No Mega Children’s Hospital in Twin Cities

The Star Tribune (registration required) reports today that the merger of Twin Cities children’s hospitals announced with much fanfare in May has been scuttled.

Some in the health care industry thought that finally, after 10 years of off-and-on merger talks, the metro area would have one world-class pediatric hospital instead of two competing institutions each with its own medical specialists and high-tech equipment.

But after four months of intensive negotiations, the latest effort to merge Children’s Hospitals and Clinics of Minnesota with the University of Minnesota Children’s Hospital came to an unsuccessful end Friday.

“We just couldn’t make it work,” said Dr. Frank Cerra, senior vice president for health sciences at the University of Minnesota. “We worked to take all of the pieces and pull them together in a way that makes financial sense, but found it was just not possible.”

The merger talks seem to be off permanently this time, as one executive was quoted as saying, “I don’t anticipate that this is going to reemerge.”

ESPN Mobile Venture Shutting Down

The Wall Street Journal reported today that

Mobile ESPN, a start-up cellphone company backed by Walt Disney Co., will announce as soon as today that it is closing down operations, hoping to reinvent itself as a content partner of bigger wireless carriers, people familiar with the matter say.

The company, which launched earlier this year at the Super Bowl, has developed cellphones that feature a variety of sports-centric content and features.

But it has struggled to build a customer base in a fiercely competitive cellular industry with much bigger players.

Mobile ESPN operates through an agreement with Sprint Nextel Corp., paying for wholesale access to the carrier’s network and then reselling service to its own subscribers.

If any company would have the brand and the content to develop its own branded cell phone system, it would seem to be ESPN. The problem here seems to be that people may be interested in getting the video content and sports scores on their wireless devices, but they make the decision on their cell phone company based on other factors. By trying to own both the content and the distribution channel, ESPN apparently dreamed a little too big. It seems more likely that licensing content to a variety of carriers would find a bigger audience.

Dr. Ronald Petersen on TODAY




DrPetersenToday

Originally uploaded by LeeAase.

Dr. Ronald Petersen, a Mayo Clinic neurologist, was on NBC’s TODAY show this morning discussing prospects for a cure of Alzheimer’s Disease. This is part of a TODAY series on how far medical science is from cures for various diseases. Research from several other institutions was featured in the set-up piece, and Dr. Petersen, who was President Ronald Reagan’s physician, provided the overall perspective as the in-studio guest with Matt Lauer.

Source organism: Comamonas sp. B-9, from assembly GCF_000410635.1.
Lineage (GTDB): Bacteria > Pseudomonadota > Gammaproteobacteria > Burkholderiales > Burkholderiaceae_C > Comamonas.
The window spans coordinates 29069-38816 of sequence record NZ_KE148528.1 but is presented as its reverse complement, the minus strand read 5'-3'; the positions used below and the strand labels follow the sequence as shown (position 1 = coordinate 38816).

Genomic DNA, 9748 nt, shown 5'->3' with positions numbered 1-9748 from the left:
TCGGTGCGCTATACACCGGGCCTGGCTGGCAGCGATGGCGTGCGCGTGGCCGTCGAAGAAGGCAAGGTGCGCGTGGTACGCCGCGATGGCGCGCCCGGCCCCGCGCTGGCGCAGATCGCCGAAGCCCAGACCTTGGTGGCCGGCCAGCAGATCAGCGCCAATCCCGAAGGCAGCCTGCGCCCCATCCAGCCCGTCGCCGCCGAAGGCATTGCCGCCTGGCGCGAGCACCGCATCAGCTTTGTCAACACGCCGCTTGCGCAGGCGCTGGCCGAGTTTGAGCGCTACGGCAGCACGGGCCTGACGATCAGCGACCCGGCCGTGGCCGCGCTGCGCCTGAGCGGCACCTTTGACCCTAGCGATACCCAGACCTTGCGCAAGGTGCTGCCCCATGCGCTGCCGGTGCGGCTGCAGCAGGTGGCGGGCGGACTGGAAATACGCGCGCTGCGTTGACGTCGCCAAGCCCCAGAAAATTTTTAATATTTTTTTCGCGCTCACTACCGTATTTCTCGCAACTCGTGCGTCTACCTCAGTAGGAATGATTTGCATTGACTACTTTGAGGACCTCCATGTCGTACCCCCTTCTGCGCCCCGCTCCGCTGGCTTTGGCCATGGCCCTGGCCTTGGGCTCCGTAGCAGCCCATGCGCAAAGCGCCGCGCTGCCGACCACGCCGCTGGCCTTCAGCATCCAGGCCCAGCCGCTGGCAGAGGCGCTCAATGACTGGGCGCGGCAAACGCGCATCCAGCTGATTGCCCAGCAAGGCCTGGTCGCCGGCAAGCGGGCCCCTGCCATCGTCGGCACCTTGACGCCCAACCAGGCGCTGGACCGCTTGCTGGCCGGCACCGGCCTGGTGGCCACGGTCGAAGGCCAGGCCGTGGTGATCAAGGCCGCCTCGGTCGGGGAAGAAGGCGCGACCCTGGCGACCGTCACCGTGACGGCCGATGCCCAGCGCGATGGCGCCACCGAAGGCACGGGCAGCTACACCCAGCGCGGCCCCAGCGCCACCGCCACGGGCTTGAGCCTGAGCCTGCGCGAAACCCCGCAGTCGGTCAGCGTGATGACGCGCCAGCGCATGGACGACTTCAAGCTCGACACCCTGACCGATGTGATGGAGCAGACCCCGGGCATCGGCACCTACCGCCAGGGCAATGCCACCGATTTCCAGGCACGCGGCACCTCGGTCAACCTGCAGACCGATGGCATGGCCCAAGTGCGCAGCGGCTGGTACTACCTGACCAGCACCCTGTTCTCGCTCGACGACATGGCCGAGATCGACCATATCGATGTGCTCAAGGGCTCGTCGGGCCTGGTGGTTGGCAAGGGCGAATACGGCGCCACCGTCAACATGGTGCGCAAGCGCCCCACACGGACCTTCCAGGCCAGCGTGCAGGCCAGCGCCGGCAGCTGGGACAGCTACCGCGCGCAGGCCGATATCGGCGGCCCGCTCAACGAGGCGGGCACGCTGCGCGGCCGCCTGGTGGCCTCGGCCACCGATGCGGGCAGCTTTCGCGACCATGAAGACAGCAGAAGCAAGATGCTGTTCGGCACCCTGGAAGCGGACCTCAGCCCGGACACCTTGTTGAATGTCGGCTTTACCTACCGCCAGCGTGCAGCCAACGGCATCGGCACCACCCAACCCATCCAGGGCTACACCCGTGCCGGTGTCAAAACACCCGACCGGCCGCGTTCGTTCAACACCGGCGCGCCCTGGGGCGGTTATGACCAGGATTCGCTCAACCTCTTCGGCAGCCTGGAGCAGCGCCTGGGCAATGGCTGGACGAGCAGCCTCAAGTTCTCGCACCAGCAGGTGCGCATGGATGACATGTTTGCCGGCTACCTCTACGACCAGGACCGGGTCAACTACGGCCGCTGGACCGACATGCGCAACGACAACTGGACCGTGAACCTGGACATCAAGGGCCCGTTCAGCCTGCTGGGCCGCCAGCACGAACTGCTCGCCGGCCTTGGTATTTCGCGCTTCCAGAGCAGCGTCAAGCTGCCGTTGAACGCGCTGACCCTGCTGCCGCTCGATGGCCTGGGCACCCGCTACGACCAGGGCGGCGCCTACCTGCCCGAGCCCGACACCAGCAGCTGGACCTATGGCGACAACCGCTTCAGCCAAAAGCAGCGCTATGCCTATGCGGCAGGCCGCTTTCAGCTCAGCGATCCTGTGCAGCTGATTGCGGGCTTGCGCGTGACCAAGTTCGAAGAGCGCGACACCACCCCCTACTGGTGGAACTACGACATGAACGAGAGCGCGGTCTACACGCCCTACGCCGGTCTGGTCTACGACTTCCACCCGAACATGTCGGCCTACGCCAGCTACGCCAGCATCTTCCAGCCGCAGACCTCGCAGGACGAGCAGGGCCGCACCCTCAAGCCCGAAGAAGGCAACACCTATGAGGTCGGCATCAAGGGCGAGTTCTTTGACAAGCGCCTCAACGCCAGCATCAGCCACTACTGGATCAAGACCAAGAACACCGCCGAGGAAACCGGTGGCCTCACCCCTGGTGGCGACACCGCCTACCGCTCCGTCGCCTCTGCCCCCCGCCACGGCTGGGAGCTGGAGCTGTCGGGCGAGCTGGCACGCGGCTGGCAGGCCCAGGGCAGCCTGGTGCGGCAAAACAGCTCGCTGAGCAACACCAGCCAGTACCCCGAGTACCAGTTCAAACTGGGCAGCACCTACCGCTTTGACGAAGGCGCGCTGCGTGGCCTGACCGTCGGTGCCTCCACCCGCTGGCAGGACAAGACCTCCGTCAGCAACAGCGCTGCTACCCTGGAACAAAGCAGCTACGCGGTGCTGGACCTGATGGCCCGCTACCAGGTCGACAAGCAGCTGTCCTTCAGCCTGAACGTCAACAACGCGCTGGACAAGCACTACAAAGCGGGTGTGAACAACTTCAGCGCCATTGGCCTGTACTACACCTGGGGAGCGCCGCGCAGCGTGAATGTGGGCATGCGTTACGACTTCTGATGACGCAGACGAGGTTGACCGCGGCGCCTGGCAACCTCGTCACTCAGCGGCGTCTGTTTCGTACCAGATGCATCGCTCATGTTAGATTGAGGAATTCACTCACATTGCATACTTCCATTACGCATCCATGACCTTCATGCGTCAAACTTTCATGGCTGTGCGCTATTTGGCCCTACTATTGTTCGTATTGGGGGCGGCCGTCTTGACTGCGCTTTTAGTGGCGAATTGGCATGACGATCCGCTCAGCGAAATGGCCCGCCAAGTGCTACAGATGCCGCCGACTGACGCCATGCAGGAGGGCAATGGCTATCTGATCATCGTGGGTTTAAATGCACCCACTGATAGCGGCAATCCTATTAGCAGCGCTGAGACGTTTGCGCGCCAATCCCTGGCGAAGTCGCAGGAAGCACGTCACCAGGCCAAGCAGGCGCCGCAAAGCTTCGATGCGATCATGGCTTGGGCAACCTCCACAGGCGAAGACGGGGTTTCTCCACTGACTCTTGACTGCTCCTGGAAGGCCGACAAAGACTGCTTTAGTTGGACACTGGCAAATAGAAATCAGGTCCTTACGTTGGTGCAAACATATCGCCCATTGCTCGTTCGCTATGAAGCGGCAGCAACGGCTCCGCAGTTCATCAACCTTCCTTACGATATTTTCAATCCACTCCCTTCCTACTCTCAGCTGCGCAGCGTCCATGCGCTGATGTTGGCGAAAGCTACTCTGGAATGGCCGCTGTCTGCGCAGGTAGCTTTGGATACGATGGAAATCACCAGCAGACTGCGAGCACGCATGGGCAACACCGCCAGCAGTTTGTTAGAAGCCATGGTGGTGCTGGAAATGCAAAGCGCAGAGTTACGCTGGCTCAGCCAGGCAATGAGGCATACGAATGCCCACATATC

Dr. Petersen leads the Alzheimer’s Disease Research Center at Mayo Clinic and has extensive on-camera experience, both live in-studio and satellite interviews with broadcast networks as well as taped interviews for produced segments.

David Allen interview in Fast Company

Thanks to What’s the Next Action for calling attention to an oldie but a goodie, an interview with David Allen in Fast Company.

Here’s the answer to one of the questions, and why I think the GTD perspective on organizing “stuff” is so helpful…because everyone seems to be facing so much of it.

If there’s one thing that all of our readers probably agree on, it’s that they have too much to do and too little time in which to do it. Why do so many of us feel that way?

There is always more to do than there is time to do it, especially in an environment of so much possibility. We all want to be acknowledged; we all want our work to be meaningful. And in an attempt to achieve that goal, we all keep letting stuff enter our lives.

The problem, of course, is that we also want to finish what we start. Much of the stress that people feel doesn’t come from having too much to do. It comes from not finishing what they’ve started. That’s why a lot of my work has to do with how people deal with their input — email, phone messages, reports, conversations. Everything that isn’t where it should be is an open loop, an incomplete, a distraction that slows you down. Your brain says, “Hey, that doesn’t belong there,” and you have to deal with that impulse.

If you allow too much dross to accumulate in your “10 acres” — in other words, if you allow too many things that represent undecided, untracked, unmanaged agreements with yourself and with others to gather in your personal space — that will start to weigh on you. It will dull your effectiveness. You’ve got to dig into the mess and put those things to rest. Productivity is about completion.

Isn’t it interesting that people feel best about themselves right before they go on vacation? They’ve cleared up all of their to-do piles, closed up transactions, renewed old promises with themselves. My most basic suggestion is that people should do that more than just once a year. In fact, I tell people to take inventory weekly — to sort through all of the stuff that they haven’t yet acted on. If you can get a clear picture of everything that you have to do, you’ll be able to say, “Oh, this is what I have to do right now” — and then take the next step in getting it done.